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"Some of my colleagues think I damage my reputation as a serious photographer by publishing 'silly and tricky' manipulated photographs like the ones I did of Dali -- which mostly expressed abstract ideas. I believe they are wrong." –P.H.
Philippe Halsman (Latvian: Filips Halsmans; 2 May 1906 – 25 June 1979); American portrait photographer. Born in Riga in the part of the Russian Empire which later became Latvia, and died in New York City.
Born to a Jewish couple, Morduch (Maks) Halsman, a dentist, and Ita Grintuch, a grammar school principal. He studied electrical engineering in Dresden.
In Sept. 1928, 22-year-old Halsman was accused of his father's murder while they were on a hiking trip in the Austrian Tyrol, an area rife with antisemitism. After a trial based on circumstantial evidence he was sentenced to 4 years in prison. His family, friends and barristers worked for his release, getting support from important European intellectuals including Freud, Einstein, Thomas Mann, Henri Hertz, and Paul Painlevé, who endorsed his innocence. He was pardoned and released in 1930.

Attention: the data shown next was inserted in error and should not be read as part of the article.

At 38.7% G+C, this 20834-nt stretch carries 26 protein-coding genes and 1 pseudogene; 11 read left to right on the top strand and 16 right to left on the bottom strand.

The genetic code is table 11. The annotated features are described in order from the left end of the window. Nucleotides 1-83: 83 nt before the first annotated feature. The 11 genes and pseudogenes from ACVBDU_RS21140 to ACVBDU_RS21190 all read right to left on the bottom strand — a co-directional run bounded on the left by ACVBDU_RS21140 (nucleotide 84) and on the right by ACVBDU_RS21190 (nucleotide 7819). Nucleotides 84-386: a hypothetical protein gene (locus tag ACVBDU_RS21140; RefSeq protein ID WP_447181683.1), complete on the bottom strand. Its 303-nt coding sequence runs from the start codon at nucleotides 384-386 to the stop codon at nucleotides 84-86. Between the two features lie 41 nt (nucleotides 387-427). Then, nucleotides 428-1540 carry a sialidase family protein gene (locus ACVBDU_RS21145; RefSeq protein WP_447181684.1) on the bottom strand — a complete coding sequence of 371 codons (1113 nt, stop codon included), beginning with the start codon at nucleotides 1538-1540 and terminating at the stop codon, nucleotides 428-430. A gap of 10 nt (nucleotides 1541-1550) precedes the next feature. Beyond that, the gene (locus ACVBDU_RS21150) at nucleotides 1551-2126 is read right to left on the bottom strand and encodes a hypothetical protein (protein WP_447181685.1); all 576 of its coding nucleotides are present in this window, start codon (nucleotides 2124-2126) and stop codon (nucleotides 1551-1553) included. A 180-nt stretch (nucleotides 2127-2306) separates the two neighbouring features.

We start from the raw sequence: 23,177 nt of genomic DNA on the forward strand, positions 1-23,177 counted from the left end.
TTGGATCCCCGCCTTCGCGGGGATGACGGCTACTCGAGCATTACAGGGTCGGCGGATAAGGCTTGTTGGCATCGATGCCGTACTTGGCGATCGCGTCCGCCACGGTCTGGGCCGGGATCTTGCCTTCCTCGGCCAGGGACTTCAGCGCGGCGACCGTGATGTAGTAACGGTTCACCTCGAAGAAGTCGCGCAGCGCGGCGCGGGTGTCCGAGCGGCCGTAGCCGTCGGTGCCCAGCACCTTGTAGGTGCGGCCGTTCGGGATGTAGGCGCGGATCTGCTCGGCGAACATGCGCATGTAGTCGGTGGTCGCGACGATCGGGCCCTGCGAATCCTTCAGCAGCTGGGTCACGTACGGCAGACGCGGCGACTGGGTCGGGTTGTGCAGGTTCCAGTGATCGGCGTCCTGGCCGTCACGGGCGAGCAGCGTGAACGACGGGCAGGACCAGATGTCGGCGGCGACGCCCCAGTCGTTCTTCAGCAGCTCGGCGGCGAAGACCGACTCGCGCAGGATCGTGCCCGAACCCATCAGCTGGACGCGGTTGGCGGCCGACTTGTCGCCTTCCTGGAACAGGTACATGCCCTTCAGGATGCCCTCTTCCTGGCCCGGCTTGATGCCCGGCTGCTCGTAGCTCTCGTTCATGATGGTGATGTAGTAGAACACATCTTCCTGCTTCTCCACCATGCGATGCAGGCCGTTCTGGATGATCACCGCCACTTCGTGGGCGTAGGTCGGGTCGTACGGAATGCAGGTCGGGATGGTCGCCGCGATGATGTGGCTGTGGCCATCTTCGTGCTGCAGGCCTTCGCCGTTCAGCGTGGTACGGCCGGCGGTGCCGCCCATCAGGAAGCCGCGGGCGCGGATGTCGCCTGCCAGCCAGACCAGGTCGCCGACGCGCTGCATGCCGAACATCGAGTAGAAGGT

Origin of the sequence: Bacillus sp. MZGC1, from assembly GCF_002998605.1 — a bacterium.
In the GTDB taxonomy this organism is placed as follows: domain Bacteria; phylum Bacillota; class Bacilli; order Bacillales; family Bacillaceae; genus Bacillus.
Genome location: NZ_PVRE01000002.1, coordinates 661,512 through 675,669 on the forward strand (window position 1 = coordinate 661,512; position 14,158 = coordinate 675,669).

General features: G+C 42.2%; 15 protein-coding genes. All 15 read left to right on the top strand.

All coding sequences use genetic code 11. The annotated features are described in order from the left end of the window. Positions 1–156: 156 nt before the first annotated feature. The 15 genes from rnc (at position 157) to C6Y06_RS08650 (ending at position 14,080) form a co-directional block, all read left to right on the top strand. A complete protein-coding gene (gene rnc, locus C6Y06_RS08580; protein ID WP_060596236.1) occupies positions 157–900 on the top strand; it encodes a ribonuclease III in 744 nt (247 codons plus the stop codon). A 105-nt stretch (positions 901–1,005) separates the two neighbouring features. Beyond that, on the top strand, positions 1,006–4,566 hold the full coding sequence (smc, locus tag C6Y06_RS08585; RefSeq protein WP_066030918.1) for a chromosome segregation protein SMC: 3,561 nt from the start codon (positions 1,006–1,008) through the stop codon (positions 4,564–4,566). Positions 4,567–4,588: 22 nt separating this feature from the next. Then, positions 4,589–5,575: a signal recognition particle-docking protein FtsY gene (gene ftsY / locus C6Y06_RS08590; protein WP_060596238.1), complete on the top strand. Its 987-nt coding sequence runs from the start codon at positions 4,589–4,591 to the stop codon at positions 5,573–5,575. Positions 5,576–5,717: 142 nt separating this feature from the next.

Halsman consequently left Austria for France. He began contributing to fashion magazines such as Vogue and soon gained a reputation as one of the best portrait photographers in France, renowned for images that were sharp rather than in soft focus as was often used, and closely cropped. When France was invaded by Germany, Halsman fled to Marseille. He eventually managed to obtain a US visa, aided by family friend Albert Einstein (whom he later famously photographed in 1947).
He had his first success in America when Elizabeth Arden used his image of model Constance Ford against the American flag in an advertising campaign for "Victory Red" lipstick.
...In 1941 Halsman met Salvador Dalí; they began to collaborate in the late 1940s.
...In 1947 Halsman made what was to become one of his most famous photos of a mournful Albert Einstein, who...